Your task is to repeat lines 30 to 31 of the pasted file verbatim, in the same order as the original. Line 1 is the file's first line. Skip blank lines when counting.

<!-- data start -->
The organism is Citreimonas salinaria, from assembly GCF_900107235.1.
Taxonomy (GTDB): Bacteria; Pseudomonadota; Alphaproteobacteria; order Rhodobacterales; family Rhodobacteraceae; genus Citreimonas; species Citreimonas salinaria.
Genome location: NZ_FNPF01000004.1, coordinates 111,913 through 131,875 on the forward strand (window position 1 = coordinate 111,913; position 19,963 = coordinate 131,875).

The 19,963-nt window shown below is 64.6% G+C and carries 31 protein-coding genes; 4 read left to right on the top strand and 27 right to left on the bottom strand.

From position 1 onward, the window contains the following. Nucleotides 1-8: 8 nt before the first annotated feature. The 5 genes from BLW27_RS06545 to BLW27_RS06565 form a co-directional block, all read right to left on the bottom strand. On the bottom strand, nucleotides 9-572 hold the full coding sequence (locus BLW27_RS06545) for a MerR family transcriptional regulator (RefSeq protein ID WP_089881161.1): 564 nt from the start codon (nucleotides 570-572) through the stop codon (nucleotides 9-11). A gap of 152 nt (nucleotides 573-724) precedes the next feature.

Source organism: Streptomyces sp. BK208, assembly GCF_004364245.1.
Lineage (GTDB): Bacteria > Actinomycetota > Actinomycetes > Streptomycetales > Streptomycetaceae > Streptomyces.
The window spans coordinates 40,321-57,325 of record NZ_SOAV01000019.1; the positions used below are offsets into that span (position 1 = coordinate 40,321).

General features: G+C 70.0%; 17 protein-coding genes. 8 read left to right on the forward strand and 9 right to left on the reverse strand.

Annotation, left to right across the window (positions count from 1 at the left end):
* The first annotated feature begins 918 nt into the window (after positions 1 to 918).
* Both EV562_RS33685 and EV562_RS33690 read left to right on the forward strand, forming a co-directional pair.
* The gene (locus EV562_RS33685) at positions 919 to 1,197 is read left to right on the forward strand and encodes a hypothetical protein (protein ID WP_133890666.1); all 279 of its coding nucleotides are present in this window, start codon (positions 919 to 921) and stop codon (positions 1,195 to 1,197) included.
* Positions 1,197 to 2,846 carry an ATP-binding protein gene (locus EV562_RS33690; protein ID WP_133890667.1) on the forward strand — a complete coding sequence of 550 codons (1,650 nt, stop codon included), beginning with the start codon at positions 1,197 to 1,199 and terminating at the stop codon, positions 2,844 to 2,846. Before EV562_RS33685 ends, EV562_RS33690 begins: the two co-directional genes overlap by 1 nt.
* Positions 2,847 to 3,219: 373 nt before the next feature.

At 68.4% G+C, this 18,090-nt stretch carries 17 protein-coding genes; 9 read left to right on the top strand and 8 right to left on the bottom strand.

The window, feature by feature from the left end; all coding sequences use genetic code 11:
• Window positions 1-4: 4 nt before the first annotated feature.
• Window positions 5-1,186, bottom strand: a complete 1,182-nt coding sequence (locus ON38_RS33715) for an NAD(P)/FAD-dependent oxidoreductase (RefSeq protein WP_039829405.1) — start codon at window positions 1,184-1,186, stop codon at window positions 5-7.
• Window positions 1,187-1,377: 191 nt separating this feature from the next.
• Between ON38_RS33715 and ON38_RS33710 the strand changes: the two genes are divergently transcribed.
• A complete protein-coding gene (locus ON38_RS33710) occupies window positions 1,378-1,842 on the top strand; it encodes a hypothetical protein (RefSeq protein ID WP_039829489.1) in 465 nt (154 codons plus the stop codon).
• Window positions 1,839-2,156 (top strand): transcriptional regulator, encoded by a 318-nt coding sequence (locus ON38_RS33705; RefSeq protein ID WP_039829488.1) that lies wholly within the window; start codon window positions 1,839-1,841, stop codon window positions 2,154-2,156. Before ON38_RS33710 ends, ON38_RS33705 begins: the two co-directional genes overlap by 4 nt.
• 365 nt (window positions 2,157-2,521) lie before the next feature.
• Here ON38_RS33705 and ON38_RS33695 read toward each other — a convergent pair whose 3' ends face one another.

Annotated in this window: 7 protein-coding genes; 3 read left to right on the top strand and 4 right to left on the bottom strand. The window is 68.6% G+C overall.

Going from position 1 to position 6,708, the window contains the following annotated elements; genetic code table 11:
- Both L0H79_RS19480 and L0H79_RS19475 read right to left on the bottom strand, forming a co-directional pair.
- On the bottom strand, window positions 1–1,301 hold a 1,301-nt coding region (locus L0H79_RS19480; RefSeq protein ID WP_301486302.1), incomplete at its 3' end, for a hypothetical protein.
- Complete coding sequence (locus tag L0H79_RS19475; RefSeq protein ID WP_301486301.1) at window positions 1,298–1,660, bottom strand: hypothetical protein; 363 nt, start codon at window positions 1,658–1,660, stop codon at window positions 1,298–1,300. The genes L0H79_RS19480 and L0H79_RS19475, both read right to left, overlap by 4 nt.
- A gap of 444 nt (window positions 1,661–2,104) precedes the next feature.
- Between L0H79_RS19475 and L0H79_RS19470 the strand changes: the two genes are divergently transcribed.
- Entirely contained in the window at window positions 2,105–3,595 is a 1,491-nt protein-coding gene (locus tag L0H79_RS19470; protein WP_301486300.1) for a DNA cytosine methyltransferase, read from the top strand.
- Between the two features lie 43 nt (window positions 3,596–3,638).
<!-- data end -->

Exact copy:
- Complete coding sequence (locus tag L0H79_RS19475; RefSeq protein ID WP_301486301.1) at window positions 1,298–1,660, bottom strand: hypothetical protein; 363 nt, start codon at window positions 1,658–1,660, stop codon at window positions 1,298–1,300. The genes L0H79_RS19480 and L0H79_RS19475, both read right to left, overlap by 4 nt.
- A gap of 444 nt (window positions 1,661–2,104) precedes the next feature.